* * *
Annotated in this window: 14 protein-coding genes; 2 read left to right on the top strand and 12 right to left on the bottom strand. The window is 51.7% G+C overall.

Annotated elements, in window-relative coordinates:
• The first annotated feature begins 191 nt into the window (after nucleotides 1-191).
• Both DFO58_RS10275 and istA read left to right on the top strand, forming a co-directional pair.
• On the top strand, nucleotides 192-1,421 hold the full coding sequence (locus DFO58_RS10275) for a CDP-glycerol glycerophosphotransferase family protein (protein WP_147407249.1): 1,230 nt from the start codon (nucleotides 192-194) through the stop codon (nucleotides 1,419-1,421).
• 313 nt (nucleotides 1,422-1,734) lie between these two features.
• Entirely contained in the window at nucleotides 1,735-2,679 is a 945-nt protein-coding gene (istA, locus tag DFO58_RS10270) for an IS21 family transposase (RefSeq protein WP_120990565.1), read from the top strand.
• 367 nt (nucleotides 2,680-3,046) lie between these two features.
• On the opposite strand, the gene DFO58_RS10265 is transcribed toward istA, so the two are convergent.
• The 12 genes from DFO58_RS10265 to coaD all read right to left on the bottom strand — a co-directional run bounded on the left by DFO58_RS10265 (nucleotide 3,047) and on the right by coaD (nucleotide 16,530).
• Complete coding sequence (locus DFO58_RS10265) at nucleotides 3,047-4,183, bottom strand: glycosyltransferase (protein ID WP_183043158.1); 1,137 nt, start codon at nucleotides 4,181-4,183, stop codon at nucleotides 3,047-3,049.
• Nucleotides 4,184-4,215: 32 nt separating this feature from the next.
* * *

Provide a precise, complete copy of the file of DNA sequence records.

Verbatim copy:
Annotated in this window: 14 protein-coding genes; 2 read left to right on the top strand and 12 right to left on the bottom strand. The window is 51.7% G+C overall.

Annotated elements, in window-relative coordinates:
• The first annotated feature begins 191 nt into the window (after nucleotides 1-191).
• Both DFO58_RS10275 and istA read left to right on the top strand, forming a co-directional pair.
• On the top strand, nucleotides 192-1,421 hold the full coding sequence (locus DFO58_RS10275) for a CDP-glycerol glycerophosphotransferase family protein (protein WP_147407249.1): 1,230 nt from the start codon (nucleotides 192-194) through the stop codon (nucleotides 1,419-1,421).
• 313 nt (nucleotides 1,422-1,734) lie between these two features.
• Entirely contained in the window at nucleotides 1,735-2,679 is a 945-nt protein-coding gene (istA, locus tag DFO58_RS10270) for an IS21 family transposase (RefSeq protein WP_120990565.1), read from the top strand.
• 367 nt (nucleotides 2,680-3,046) lie between these two features.
• On the opposite strand, the gene DFO58_RS10265 is transcribed toward istA, so the two are convergent.
• The 12 genes from DFO58_RS10265 to coaD all read right to left on the bottom strand — a co-directional run bounded on the left by DFO58_RS10265 (nucleotide 3,047) and on the right by coaD (nucleotide 16,530).
• Complete coding sequence (locus DFO58_RS10265) at nucleotides 3,047-4,183, bottom strand: glycosyltransferase (protein ID WP_183043158.1); 1,137 nt, start codon at nucleotides 4,181-4,183, stop codon at nucleotides 3,047-3,049.
• Nucleotides 4,184-4,215: 32 nt separating this feature from the next.